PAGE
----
Posted by: njs44 | January 8, 2010

Makaton

My post this day is later than usual as I have been attending a course in Makaton. Makaton is a systematic multi-modal approach for the teaching and support of communication, language and literacy skills (definition paraphrased from the course handout). Makaton uses signs, many of which are derived from BSL, and also symbols which are cleverly devised to be like the object they represent. Symbols for abstract concepts are carefully designed to assist in understanding the rules of grammar, although such understanding might only be fully accessible to higher functioning users. Makaton is also always used with speech and can be used at several levels of complexity. You can use simple Makaton signs for straightforward concepts like eating and drinking and naming objects like biscuit and cake. You can sign simple sentences by using key words, so, for example, the English sentence ‘the lady is eating an apple’ could be reduced to the three signs ‘lady’ ‘eating’ and ‘apple’, leaving out the extra words. You can even sign full English grammar, as there are signs for all the words that are spoken, but this is overkill unless you are trying to teach literacy such as with children who are learning to read and write.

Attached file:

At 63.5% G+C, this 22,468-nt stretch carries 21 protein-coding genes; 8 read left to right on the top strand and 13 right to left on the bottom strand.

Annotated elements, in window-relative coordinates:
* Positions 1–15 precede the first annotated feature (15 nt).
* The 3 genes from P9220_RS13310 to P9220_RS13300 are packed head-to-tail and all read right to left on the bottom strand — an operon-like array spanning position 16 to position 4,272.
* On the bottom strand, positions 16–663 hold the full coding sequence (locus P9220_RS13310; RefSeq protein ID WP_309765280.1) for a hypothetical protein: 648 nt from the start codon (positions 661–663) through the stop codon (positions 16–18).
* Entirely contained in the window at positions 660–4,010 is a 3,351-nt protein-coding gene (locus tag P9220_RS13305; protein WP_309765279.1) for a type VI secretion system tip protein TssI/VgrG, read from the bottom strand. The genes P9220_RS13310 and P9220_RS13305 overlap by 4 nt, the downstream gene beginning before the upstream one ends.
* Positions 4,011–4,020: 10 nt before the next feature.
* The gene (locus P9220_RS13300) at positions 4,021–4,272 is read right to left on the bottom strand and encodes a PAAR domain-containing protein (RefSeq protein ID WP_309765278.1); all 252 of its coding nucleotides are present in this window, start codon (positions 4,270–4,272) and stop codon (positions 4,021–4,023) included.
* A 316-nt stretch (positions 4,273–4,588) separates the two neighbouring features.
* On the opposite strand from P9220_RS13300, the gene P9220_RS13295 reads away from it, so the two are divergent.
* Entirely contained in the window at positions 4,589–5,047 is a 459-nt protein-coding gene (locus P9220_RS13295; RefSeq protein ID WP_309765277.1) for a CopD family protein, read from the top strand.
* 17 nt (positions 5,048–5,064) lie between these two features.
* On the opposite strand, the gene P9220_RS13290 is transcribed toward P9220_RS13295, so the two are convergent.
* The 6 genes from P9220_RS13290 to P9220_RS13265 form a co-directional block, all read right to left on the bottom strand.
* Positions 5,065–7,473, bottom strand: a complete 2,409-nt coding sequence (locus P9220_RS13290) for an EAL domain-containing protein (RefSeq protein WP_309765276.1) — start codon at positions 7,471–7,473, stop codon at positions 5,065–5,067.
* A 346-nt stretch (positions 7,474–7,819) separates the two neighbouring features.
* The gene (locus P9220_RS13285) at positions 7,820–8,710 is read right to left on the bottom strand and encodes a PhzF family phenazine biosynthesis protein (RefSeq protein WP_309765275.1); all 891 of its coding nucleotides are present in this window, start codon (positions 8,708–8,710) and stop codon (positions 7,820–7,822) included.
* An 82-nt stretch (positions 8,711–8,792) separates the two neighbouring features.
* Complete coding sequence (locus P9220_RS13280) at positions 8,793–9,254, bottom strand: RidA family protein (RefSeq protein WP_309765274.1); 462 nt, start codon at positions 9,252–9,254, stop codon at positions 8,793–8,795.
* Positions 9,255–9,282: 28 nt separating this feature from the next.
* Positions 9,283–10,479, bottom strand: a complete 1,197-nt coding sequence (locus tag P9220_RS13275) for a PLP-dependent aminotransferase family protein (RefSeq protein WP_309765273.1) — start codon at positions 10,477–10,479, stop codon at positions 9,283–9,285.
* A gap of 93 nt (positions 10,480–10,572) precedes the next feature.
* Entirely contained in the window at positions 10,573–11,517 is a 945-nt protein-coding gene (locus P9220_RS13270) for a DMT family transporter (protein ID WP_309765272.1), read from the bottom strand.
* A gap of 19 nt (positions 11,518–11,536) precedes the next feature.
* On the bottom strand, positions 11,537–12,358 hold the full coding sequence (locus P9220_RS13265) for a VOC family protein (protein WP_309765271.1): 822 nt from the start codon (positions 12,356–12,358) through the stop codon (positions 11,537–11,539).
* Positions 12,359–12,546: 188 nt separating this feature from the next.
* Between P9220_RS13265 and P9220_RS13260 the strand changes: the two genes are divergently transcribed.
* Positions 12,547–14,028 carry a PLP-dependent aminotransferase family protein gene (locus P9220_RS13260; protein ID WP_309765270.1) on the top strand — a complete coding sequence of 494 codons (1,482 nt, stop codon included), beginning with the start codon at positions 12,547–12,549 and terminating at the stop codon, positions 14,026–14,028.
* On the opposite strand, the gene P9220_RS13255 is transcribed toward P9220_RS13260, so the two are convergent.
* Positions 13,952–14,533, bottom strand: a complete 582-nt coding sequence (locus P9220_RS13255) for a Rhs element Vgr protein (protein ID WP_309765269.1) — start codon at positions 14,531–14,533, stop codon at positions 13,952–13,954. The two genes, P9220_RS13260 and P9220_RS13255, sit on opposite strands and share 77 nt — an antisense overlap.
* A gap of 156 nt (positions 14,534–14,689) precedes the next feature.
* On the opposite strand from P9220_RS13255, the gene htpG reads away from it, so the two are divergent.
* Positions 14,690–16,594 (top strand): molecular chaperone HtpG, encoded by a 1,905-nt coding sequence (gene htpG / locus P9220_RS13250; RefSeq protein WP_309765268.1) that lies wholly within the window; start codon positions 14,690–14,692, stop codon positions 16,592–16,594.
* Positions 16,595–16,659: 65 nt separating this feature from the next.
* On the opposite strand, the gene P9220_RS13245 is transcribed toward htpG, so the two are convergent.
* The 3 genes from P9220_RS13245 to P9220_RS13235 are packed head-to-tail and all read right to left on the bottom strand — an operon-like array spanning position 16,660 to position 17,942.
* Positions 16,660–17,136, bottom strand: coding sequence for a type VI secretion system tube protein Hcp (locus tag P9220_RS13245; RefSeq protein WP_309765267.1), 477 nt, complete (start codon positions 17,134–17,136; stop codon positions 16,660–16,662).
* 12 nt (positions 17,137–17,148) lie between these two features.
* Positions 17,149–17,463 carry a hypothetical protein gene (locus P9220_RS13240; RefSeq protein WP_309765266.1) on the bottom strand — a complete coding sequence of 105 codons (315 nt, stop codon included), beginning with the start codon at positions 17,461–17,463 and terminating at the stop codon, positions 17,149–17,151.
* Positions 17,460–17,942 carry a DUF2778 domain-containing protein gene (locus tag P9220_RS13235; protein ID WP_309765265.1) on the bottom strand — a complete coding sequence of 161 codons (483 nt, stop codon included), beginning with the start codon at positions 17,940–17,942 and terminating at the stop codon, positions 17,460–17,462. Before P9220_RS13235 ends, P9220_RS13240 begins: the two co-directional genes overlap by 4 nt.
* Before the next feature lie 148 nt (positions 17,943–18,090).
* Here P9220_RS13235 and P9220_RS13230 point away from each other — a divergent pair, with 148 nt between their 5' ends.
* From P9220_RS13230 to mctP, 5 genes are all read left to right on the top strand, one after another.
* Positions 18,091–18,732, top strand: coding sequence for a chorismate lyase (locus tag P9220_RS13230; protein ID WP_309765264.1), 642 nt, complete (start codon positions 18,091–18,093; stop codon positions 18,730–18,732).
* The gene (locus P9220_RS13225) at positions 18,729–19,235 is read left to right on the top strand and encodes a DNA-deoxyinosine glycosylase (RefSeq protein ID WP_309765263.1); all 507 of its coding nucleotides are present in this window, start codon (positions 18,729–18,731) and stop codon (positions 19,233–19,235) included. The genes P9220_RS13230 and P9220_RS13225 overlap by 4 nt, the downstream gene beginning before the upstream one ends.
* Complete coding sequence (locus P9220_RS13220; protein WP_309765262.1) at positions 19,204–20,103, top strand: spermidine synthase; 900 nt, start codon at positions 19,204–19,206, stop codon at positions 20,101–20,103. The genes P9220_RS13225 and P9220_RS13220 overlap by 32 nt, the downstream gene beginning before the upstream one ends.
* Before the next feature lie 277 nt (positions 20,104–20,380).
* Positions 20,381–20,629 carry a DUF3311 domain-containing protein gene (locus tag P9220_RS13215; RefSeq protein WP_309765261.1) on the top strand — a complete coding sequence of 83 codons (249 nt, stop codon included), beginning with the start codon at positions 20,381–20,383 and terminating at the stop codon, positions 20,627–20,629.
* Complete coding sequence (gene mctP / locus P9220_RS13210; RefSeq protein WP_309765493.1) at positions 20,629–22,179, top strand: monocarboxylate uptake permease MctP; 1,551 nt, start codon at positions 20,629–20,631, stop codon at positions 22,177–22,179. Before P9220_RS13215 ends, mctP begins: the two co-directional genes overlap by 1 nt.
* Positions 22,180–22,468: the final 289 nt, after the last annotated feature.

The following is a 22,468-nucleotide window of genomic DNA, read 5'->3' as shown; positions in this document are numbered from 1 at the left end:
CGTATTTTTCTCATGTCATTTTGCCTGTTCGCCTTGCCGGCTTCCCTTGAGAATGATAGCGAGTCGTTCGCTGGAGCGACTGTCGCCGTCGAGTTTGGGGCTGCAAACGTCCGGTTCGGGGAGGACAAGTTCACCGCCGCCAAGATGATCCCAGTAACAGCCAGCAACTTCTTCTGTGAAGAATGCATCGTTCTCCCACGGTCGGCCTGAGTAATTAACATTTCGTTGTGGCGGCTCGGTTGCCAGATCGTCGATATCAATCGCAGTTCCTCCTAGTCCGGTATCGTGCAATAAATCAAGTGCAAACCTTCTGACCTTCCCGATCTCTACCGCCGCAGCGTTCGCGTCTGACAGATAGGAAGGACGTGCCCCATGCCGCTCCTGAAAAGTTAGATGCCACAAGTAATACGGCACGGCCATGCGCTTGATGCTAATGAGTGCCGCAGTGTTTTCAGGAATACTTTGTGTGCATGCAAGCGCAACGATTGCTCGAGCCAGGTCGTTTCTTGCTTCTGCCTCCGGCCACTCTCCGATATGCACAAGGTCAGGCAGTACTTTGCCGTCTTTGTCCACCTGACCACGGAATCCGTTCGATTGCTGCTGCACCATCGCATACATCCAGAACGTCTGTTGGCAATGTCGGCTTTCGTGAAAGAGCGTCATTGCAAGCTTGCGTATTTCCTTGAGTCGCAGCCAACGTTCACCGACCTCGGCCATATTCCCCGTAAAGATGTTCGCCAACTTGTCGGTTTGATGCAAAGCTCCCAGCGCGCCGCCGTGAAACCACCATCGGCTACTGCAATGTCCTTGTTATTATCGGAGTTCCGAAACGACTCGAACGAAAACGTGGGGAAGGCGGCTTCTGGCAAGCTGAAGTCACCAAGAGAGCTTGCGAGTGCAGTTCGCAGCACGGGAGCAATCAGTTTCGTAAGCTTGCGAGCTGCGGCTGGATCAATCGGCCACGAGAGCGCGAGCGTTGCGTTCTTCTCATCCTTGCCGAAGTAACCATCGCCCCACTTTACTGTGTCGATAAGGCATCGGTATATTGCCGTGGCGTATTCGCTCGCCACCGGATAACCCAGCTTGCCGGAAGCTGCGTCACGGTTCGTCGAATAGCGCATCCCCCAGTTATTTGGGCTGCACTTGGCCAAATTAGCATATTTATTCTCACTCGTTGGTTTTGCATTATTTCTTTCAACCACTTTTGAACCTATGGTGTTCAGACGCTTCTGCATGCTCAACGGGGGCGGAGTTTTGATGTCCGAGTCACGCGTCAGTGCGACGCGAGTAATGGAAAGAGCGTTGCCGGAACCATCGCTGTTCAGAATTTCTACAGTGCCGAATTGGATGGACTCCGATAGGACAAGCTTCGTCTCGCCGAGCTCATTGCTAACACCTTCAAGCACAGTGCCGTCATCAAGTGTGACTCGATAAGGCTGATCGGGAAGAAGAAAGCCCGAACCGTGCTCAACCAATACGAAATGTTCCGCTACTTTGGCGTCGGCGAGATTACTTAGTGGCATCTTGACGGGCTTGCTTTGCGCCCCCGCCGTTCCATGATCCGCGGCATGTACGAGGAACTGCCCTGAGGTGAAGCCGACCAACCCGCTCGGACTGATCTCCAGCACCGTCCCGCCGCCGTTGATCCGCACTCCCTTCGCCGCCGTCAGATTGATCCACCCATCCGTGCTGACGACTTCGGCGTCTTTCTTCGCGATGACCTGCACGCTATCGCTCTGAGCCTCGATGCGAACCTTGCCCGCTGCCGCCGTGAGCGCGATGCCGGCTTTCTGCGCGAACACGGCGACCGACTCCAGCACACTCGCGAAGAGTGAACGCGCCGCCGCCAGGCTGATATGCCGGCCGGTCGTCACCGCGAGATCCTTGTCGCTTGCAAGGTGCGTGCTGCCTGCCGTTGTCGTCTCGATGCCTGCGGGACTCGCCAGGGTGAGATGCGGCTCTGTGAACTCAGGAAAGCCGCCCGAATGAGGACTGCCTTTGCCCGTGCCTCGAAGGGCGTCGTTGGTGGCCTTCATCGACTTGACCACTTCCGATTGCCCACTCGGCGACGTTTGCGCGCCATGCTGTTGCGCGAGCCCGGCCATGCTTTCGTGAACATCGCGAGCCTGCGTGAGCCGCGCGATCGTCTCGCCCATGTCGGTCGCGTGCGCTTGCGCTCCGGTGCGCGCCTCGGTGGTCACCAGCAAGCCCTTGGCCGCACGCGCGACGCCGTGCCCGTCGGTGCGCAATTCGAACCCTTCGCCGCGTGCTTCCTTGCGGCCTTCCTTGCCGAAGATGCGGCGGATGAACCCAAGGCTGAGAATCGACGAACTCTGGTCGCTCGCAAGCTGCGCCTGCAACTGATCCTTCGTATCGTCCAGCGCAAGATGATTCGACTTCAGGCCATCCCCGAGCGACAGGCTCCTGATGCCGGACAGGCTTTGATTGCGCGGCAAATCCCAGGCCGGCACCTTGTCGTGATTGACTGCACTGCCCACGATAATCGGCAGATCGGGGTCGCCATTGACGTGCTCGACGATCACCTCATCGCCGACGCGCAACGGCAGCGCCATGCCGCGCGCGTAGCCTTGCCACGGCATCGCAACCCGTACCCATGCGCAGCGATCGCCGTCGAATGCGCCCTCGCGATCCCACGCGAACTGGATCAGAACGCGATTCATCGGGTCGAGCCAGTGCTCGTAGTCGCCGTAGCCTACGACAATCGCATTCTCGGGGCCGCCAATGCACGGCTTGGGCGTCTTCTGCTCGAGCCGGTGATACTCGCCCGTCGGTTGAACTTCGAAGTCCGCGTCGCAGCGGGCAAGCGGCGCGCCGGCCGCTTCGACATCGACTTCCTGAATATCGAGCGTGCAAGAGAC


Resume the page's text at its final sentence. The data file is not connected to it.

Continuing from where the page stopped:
Makaton is used by people with learning difficulties of any degree, ranging from mile and moderate to severe and profound. It is also used by people with autistic spectrum disorders and those with various impairments that make speech difficult. Because the signs are always accompanied by speech, however, with some people the use of Makaton can improve their spoken language as well, since the signs can reinforce the concepts thereby aiding understanding and communication all round.

There’s a lot more to Makaton than meets the eye. For more information, see http://www.makaton.org/

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